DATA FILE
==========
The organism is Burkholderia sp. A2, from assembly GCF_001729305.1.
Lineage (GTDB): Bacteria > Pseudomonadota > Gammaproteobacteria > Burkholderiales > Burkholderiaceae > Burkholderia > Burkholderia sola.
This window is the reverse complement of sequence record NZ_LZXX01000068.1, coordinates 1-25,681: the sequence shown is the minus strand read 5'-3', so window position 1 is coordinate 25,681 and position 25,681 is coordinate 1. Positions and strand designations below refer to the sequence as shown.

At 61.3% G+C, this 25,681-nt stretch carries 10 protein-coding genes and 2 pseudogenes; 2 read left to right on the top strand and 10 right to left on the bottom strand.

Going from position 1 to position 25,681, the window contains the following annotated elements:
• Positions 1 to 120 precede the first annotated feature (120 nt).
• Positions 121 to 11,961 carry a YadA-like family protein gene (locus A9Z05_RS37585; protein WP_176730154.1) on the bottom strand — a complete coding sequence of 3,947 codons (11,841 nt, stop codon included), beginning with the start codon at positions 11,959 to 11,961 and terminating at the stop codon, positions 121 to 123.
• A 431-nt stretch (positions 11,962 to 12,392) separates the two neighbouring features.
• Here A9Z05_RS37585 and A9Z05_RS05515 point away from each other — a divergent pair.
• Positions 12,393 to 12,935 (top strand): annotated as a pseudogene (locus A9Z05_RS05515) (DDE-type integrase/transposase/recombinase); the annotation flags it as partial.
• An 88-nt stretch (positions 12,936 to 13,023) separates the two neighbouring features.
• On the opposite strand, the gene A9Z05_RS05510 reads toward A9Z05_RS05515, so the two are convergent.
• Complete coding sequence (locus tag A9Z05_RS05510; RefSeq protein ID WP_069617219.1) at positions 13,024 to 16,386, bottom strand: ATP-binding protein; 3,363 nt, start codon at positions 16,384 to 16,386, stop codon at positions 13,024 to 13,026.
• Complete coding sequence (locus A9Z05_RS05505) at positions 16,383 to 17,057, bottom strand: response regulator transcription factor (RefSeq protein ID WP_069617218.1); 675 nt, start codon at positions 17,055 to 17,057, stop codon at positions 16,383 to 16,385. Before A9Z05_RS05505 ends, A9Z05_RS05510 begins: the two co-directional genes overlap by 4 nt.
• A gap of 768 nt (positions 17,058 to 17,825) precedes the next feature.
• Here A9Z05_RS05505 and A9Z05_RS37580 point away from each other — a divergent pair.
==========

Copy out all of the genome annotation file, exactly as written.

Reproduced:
The organism is Burkholderia sp. A2, from assembly GCF_001729305.1.
Lineage (GTDB): Bacteria > Pseudomonadota > Gammaproteobacteria > Burkholderiales > Burkholderiaceae > Burkholderia > Burkholderia sola.
This window is the reverse complement of sequence record NZ_LZXX01000068.1, coordinates 1-25,681: the sequence shown is the minus strand read 5'-3', so window position 1 is coordinate 25,681 and position 25,681 is coordinate 1. Positions and strand designations below refer to the sequence as shown.

At 61.3% G+C, this 25,681-nt stretch carries 10 protein-coding genes and 2 pseudogenes; 2 read left to right on the top strand and 10 right to left on the bottom strand.

Going from position 1 to position 25,681, the window contains the following annotated elements:
• Positions 1 to 120 precede the first annotated feature (120 nt).
• Positions 121 to 11,961 carry a YadA-like family protein gene (locus A9Z05_RS37585; protein WP_176730154.1) on the bottom strand — a complete coding sequence of 3,947 codons (11,841 nt, stop codon included), beginning with the start codon at positions 11,959 to 11,961 and terminating at the stop codon, positions 121 to 123.
• A 431-nt stretch (positions 11,962 to 12,392) separates the two neighbouring features.
• Here A9Z05_RS37585 and A9Z05_RS05515 point away from each other — a divergent pair.
• Positions 12,393 to 12,935 (top strand): annotated as a pseudogene (locus A9Z05_RS05515) (DDE-type integrase/transposase/recombinase); the annotation flags it as partial.
• An 88-nt stretch (positions 12,936 to 13,023) separates the two neighbouring features.
• On the opposite strand, the gene A9Z05_RS05510 reads toward A9Z05_RS05515, so the two are convergent.
• Complete coding sequence (locus tag A9Z05_RS05510; RefSeq protein ID WP_069617219.1) at positions 13,024 to 16,386, bottom strand: ATP-binding protein; 3,363 nt, start codon at positions 16,384 to 16,386, stop codon at positions 13,024 to 13,026.
• Complete coding sequence (locus A9Z05_RS05505) at positions 16,383 to 17,057, bottom strand: response regulator transcription factor (RefSeq protein ID WP_069617218.1); 675 nt, start codon at positions 17,055 to 17,057, stop codon at positions 16,383 to 16,385. Before A9Z05_RS05505 ends, A9Z05_RS05510 begins: the two co-directional genes overlap by 4 nt.
• A gap of 768 nt (positions 17,058 to 17,825) precedes the next feature.
• Here A9Z05_RS05505 and A9Z05_RS37580 point away from each other — a divergent pair.